For many, negotiating is scary. It’s intimidating, uncomfortable, and puts us right in the path of potential rejection and ensuring embarrassment. However, letting your nerves get the best of you, and failing to negotiate, could really cost you (literally).
When it comes to negotiating anything, particularly salary, overcoming this fear could lead to greater income and thus greater job satisfaction. So, rather than back down from a pay bump simply because you’re nervous, follow the steps below to confidently request a higher income.
Why Do We Fear Negotiation?
In order to overcome the fear and anxiety that often accompany negotiation, we must first understand why it makes us nervous in the first place. There are a number of reasons. If you’ve ever negotiated or even considered negotiating, you’re probably familiar with these:
- Fear of losing the job or job offer: We think that, should we counter a salary offer or request an increase in pay, we may end up without any job – or offer – at all.
- Lack of confidence: Requesting more money requires self-assurance and a no-back-down attitude. For many, their self-confidence isn’t great enough to feel comfortable confronting a superior on this issue.
- Seeming Greedy: When the first salary offer on the table meets our original expectations – or even surpasses them – we don’t think negotiating is necessary or justified.
- Lack of negotiation skills: Few of us have been trained, coached or mentored in the art of negotiating. We fear that we’ll do it wrong or seem incompetent to the person we’re bargaining with.
How Do We Overcome the Anxiety to Negotiate?
Now that we’ve located the roots to our anxiety, the feelings that steer us away from the bargaining table, we are ready to move forward. The ability to squash your fears could result not only in greater pay, but also in greater respect from your boss.
Here are some tips that will help to prepare you to negotiate with confidence ablaze:
1. Do Your Research
Researching and understanding what qualifies as fair pay for someone with your position, education and experience in your area will provide a definitive foundation for your negotiating efforts. There are a number of outlets that can help you to determine what you’re worth.
Not only will researching give you a reasonable salary to work with, but it will also demonstrate to your employer that you’re capable of researching and backing your request with concrete numbers and examples. While going in blindly with a random salary might work out for you, it also might leave you looking foolish.
2. Find a Mentor
Mentorship is a beneficial tool in the general working world – not just when negotiating salary. When it comes to bargaining for more pay, learning more about the process from someone who has done it in the past could help to boost your confidence.
One aspect that may fill us with uncertainty is the thought, “Is this how it’s done?” and “Am I doing this right?” Asking a mentor ahead of time will reassure you that you know what you’re doing and what to expect from the negotiation process.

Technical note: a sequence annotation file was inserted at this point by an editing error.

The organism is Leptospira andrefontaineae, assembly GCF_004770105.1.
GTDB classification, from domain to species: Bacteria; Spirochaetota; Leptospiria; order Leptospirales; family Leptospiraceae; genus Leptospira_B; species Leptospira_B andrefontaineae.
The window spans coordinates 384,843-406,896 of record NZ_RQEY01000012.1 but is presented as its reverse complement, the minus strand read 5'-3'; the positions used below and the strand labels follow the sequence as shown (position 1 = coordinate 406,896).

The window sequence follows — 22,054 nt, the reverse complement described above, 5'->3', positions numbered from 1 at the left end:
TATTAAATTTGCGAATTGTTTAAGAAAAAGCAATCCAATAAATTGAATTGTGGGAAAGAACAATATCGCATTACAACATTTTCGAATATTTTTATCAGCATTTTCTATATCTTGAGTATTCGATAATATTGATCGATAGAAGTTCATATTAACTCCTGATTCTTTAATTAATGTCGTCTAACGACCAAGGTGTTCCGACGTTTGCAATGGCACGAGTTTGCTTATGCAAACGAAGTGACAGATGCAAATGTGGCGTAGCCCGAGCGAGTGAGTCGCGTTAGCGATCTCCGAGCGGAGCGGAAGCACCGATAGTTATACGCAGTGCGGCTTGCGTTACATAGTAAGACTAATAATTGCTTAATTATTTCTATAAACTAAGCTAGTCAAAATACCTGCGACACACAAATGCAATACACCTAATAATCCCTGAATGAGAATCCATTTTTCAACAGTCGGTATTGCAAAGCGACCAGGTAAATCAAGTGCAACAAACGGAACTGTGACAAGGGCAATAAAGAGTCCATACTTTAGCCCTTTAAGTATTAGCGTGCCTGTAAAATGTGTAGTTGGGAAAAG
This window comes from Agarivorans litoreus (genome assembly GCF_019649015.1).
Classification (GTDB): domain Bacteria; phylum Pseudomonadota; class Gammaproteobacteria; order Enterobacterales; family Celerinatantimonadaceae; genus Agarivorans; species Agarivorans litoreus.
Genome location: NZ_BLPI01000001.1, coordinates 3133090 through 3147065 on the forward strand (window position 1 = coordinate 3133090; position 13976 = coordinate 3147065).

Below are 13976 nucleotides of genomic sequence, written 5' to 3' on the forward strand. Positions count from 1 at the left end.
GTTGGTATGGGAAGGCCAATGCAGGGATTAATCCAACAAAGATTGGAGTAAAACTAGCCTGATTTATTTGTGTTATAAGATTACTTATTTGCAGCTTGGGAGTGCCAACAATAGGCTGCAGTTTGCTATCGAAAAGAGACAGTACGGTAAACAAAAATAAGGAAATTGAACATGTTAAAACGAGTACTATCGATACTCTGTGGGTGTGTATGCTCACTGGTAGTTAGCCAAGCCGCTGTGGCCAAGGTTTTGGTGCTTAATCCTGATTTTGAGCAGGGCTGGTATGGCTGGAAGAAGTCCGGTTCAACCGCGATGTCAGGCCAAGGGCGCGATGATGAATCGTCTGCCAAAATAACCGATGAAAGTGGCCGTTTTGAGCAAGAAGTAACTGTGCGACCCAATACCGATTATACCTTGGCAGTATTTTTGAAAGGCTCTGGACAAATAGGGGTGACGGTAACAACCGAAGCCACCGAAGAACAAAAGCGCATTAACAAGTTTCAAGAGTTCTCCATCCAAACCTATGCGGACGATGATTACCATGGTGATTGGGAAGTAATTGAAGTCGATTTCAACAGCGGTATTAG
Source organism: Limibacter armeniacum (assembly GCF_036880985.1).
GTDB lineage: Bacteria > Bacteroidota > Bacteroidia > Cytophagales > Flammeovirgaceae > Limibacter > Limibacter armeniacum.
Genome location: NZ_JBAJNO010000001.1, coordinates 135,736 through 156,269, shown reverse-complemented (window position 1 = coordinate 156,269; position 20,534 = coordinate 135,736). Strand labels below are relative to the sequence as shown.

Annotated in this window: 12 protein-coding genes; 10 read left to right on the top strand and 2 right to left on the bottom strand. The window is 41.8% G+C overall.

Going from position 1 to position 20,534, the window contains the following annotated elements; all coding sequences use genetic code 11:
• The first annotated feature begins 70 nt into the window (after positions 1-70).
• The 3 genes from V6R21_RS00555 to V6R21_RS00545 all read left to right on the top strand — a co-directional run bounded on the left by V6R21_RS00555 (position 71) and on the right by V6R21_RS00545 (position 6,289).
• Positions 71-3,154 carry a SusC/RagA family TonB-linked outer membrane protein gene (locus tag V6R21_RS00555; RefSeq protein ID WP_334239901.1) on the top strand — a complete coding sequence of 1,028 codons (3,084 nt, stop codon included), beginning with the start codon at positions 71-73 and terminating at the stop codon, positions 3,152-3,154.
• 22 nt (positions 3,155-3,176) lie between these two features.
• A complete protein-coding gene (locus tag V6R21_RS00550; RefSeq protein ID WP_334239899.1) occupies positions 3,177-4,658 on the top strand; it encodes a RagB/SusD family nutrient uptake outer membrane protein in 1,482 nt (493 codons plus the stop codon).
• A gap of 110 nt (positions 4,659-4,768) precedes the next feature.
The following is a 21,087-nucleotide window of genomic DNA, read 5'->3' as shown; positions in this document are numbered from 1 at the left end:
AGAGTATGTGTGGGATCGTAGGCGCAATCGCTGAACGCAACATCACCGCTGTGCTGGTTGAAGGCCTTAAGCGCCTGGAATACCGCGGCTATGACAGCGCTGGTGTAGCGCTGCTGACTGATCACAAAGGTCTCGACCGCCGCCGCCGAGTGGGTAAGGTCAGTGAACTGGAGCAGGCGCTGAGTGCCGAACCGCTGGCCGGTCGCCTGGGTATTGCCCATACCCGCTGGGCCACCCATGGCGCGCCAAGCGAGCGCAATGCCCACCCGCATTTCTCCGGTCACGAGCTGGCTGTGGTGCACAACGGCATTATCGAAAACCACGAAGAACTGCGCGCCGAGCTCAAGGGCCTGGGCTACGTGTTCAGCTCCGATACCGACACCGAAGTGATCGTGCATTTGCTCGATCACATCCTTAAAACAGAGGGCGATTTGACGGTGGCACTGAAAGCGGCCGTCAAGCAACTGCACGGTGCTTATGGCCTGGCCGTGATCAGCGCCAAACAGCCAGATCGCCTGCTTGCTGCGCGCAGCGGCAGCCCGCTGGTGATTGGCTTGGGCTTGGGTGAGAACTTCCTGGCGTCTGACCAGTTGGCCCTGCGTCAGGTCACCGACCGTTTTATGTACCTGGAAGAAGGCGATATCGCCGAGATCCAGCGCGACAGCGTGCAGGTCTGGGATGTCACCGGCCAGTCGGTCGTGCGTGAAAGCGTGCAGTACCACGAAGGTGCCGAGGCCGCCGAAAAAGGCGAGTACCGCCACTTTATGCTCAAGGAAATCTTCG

3. Practice Negotiating
There are a number of places in which you can practice negotiating – you don’t have to start in the workplace. Sculpt your skills in other settings, in places where you don’t have as much to lose.
Negotiate at the farmers market, at the neighbor’s yard sale, when shopping on Craigslist. While these circumstances hold significantly less weight than a salary negotiation, they will help you to become familiar with the foreign – generally uncomfortable – feelings that accompany the bargaining process.
4. Know That You’re Not Alone
Sometimes it can feel that everyone else besides you is earning more money. Or maybe you think you need to be pushy, bold, and forward to get what you want. But in fact, negotiating salary is not something that most people consistently do at every job.
A 2013 study by Salary.com showed that only 31 percent of surveyed employees said they always negotiate salary after receiving a job offer. That means that 7 out of 10 sometimes leave money on the table.
However, we shouldn’t be mistaken into thinking that all employers will be turned off – or even surprised – by negotiation. In fact, according to surveyed individuals, 84 percent of employers expect applications to negotiate salary before accepting the job. According to recruiter Margaret Bui, “Very often people who at least attempt to ask for a higher salary are perceived more positively, since they’re demonstrating the skills the company wants to hire them for.”
So while you may feel like you’d be overstepping or would be the only one negotiating, you wouldn’t be. Your confidence to negotiate may even impress the boss.
5. Combat General Anxiety
Anxiety in any situation – be in negotiating, public speaking, test taking, etc. – is fairly common. When you are faced with apprehension and nervousness, when you’re planning to negotiate salary or otherwise, consider following these tips to calm yourself before negotiating:
- Concentrate on breathing deeply
- Get adequate rest/sleep
- Calmly talk to yourself
- Think of something else
- Adopt a healthy diet
At the end of the day, negotiating salary will probably always be something that stirs up feelings of discomfort and unease. By following the above steps, you won’t let those feelings stop you from getting the salary you deserve.
This has been a guest post by Sarah Landrum. She is a PSU grad, marketing specialist, and freelance writer with an interest in career and business topics. She is also the founder of Punched Clocks, a blog about finding happiness and success. Subscribe to her newsletter and follow her on Twitter @SarahLandrum for more great tips.